qualified LSA applicants last year. "I didn't want to be just a
regular LSA student."
Now, at the end of his first year as one of LSA's honors
students - who comprise 15 percent of the college -
Posthuma isn't exactly ready to rewrite the honors brochure.
He is ready, however, to admit that he probably wouldn't
come here just for the Honors Program again.
"I don't think honors made much difference in making
me feel less like an animal or a number," he said. "In an
honors section you do more work, and I guess you get a
better TA. But what's a better TA? That's arbitrary," he said.
"The program's not as great as they say it is. They brag
about it like it's this really great thing - but it, in itself,
really isn't an incentive to go the University of Michigan."
Posthuma, of course, is just one student - one opinion,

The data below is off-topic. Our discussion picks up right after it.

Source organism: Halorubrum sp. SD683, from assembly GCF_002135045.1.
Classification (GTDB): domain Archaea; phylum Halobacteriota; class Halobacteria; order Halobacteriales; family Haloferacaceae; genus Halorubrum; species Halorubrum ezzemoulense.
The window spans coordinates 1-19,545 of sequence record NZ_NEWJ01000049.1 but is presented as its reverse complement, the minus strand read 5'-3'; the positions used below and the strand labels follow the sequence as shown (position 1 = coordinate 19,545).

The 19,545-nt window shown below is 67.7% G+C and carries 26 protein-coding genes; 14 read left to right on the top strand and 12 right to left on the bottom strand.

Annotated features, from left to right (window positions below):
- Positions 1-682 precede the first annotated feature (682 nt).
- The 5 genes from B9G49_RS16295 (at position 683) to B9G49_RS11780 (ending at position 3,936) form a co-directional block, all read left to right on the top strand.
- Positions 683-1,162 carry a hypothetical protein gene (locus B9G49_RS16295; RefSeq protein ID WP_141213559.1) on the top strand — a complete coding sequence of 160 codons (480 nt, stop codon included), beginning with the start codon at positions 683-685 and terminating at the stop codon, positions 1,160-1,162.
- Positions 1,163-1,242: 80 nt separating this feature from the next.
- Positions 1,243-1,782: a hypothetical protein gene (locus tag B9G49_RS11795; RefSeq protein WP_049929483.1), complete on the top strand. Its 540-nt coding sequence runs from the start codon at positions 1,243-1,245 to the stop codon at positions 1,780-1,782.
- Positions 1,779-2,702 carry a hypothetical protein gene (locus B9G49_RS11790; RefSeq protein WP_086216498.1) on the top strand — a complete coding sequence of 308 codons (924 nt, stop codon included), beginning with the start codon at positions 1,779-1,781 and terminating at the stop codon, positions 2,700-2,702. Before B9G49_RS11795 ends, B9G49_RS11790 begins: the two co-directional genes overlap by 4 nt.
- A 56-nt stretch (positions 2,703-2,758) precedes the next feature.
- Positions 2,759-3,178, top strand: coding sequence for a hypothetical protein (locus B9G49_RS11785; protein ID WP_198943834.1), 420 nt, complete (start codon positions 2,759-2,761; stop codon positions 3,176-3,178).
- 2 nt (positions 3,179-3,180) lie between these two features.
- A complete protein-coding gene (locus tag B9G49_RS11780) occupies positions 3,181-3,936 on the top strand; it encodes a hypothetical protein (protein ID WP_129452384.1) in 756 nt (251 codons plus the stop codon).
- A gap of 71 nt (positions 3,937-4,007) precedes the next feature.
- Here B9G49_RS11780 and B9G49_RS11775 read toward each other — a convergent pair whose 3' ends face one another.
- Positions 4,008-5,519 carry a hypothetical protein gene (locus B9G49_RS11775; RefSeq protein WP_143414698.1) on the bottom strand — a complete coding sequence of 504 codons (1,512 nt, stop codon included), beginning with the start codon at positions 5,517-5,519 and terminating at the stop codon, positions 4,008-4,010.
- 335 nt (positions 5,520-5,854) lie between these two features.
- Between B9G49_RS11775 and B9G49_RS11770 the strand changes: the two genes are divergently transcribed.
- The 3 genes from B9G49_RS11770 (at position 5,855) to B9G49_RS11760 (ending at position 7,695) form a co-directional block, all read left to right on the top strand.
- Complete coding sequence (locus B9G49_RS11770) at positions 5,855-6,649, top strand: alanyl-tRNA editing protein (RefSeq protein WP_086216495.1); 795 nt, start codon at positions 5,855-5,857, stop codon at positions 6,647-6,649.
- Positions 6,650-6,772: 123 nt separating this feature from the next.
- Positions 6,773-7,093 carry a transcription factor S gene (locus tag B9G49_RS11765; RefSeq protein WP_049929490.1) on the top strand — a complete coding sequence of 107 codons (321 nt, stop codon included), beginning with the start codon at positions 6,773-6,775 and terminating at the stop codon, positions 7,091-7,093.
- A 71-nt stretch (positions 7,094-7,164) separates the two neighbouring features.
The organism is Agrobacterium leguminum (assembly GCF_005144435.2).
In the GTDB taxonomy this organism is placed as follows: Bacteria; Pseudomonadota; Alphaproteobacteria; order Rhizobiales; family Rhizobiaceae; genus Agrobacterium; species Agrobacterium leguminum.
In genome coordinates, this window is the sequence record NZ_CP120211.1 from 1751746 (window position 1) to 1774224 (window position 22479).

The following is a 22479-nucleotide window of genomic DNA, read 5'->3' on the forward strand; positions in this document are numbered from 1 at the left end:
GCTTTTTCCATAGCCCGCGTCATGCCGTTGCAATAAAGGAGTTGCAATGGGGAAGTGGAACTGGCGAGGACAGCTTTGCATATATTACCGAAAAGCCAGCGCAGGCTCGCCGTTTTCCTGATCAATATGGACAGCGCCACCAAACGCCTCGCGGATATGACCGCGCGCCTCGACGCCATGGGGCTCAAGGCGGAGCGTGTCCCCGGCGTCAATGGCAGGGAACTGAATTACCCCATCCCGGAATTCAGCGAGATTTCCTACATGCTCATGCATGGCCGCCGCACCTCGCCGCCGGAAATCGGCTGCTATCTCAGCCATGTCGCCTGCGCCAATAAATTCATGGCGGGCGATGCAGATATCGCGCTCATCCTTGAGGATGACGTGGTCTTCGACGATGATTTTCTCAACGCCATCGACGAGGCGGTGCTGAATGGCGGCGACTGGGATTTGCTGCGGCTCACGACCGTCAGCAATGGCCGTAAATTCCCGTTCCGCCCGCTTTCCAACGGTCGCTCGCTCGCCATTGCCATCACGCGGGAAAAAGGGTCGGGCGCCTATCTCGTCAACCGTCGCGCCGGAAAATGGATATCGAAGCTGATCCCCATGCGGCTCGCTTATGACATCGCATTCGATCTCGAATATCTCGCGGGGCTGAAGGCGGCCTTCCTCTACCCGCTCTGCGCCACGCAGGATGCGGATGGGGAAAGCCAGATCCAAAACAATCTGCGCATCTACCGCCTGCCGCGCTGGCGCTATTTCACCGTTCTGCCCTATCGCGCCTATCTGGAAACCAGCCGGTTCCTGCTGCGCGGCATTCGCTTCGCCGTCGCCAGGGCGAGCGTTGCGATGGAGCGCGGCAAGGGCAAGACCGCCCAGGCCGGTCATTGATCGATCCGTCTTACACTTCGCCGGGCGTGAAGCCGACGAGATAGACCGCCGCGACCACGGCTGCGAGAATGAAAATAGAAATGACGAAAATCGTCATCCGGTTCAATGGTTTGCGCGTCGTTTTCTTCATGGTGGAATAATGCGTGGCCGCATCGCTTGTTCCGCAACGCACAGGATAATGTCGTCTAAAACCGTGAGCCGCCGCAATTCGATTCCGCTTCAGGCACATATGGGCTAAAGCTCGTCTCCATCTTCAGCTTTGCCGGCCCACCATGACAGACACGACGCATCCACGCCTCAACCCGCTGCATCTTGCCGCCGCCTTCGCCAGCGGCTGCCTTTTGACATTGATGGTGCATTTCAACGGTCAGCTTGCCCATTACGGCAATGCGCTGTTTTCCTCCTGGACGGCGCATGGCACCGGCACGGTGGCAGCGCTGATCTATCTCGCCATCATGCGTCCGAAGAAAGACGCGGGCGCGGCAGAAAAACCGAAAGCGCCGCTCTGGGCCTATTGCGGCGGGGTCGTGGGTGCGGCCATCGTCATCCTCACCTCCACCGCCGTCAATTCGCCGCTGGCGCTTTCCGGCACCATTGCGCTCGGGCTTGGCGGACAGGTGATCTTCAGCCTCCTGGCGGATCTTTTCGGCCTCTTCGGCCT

one experience, out of some 2,000 other students in the 28-
year-old Honors Program. But there is a common link be-
tween those who echo his sentiment; as he puts it, "Part of
it was just selfish on my part. Being in the honors college
was sort of a status symbol. And unless you intend to have
an honors concentration, I don't think honors is worth it."
Is it? Of the students who complete the
"freshman/sophomore" honors program - by maintaining a
3.0, taking at least two honors classes per term, the Great
Books survey course, and 14-18 credit hours per term -
only 50 percent are accepted into the "junior/senior" program
and declare honors concentrations, said Nancy Kushigian, a